Councils urged to help 7,500 children out of temporary accommodation
Council leaders are being urged to commit to building safe and permanent social homes after a new report found there are 7,510 children currently living in temporary accommodation across Scotland.
Shelter Scotland has accused councils of failing to provide enough affordable homes for long-term occupancy and said they must “urgently step up and tackle the deepening housing emergency” ahead of May’s local elections.
According to the report, in Glasgow alone, there are 2,480 children in temporary accommodation, while 1,515 children in Edinburgh face the same situation. In Aberdeen, a household with children in temporary accommodation will on average spend 103 days before getting a permanent residence, while in Dundee that figure rises to 285 days.
The charity’s analysis of council housing plans suggests a minimum of 7,000 social homes are needed over the next five years in Edinburgh, 3,675 in Glasgow, 853 in Aberdeen and 655 in Dundee. The report found the local authorities in those cities failed to deliver on their previous affordable housing targets.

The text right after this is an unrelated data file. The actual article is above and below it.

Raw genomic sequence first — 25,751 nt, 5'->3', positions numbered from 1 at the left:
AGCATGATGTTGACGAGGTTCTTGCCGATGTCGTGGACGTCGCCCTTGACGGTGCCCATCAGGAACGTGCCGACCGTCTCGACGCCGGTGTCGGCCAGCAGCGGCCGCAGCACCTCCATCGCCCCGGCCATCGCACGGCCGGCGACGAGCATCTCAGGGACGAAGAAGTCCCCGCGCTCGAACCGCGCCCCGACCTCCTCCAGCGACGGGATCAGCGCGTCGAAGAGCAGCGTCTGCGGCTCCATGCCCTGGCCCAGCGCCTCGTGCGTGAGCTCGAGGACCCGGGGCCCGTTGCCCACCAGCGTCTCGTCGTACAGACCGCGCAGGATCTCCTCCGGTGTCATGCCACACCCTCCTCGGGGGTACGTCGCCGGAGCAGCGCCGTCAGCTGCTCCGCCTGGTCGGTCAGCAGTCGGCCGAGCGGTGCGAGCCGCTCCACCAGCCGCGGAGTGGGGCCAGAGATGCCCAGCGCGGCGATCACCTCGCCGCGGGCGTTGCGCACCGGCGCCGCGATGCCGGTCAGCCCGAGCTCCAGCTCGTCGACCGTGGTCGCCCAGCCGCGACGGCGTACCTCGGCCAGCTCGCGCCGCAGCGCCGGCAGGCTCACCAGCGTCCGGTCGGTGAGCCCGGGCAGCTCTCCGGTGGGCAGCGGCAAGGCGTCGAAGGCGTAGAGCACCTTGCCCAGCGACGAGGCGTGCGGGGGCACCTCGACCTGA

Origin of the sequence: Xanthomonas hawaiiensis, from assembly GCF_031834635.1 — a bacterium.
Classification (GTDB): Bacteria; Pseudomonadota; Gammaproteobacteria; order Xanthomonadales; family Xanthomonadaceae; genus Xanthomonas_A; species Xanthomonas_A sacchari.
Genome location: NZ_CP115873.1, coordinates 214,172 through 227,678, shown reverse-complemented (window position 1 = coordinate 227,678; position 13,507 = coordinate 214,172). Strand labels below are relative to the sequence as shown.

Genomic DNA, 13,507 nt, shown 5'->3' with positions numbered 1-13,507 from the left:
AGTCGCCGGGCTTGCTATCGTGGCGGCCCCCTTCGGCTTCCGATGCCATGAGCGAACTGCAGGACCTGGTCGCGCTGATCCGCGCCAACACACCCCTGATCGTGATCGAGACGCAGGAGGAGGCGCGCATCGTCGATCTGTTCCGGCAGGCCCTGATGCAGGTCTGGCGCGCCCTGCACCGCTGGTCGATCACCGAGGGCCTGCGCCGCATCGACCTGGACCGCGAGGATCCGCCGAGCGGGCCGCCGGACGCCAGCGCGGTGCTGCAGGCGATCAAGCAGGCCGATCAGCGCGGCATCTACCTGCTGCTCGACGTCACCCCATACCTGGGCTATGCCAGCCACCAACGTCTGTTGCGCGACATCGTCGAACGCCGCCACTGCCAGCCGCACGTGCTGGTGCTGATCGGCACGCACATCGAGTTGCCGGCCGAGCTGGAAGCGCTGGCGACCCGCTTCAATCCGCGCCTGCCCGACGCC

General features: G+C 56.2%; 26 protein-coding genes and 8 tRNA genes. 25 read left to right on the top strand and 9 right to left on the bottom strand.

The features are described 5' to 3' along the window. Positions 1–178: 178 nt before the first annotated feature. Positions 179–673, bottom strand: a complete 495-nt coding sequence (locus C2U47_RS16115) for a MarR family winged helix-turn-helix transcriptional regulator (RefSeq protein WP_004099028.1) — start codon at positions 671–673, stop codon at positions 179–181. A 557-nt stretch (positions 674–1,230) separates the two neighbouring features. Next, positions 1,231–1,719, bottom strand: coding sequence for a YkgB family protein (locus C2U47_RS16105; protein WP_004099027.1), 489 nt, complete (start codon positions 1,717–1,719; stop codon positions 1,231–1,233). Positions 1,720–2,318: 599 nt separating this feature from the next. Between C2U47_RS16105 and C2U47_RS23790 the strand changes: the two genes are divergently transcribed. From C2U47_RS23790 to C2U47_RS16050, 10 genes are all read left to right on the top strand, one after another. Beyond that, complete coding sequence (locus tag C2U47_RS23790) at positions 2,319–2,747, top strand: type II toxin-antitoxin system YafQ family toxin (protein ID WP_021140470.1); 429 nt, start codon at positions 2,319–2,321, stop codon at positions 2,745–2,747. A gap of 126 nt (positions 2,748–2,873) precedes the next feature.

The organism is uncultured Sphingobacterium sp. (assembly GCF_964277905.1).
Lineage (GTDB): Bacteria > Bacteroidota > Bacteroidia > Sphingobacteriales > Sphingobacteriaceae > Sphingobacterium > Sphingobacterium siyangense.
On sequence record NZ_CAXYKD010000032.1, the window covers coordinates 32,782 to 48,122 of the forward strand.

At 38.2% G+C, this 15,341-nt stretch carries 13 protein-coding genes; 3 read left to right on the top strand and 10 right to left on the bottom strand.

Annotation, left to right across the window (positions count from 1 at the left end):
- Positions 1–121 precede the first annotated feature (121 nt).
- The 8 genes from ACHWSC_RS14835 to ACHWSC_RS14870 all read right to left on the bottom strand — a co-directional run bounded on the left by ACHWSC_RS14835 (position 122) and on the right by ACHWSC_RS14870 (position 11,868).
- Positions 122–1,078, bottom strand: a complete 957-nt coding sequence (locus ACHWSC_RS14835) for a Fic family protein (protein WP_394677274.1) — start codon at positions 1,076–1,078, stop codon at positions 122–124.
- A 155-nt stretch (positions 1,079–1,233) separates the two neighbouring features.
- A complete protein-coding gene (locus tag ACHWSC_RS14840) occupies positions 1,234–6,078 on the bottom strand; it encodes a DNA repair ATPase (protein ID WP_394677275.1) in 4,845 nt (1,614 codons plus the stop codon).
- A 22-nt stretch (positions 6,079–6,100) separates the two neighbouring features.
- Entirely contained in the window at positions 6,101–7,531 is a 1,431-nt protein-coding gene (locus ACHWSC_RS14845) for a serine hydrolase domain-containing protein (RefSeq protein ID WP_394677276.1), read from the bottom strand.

“Right now thousands of households, including thousands of children, are trapped in temporary accommodation,” said Shelter Scotland director Alison Watson. “Often they’re living in cramped conditions which are entirely unsuitable.
“Many of them have been living in so-called temporary accommodation for months or, in some cases, years.
“Living in temporary accommodation can have devastating effects. It disrupts children’s learning, it places huge strain on family life, it can ruin people’s health. In the face of a deepening cost-of-living crisis this problem is only going to get worse unless action is taken now.
“As more people are exposed to the risk of homelessness, only social housing can stem the tide. The Scottish Government has promised the cash for new social homes, we need to keep fighting to make sure they’re actually built.”
“With the local elections just around the corner our cities’ leaders can’t shirk their responsibilities. We need them to step up and finally contribute to building a future where everyone in Scotland, without exception, has their right to housing upheld.
“The scale of the challenge is clear, but council leaders must rise to meet it. The thousands of children without the security and safety a permanent home provides can’t wait a second longer.”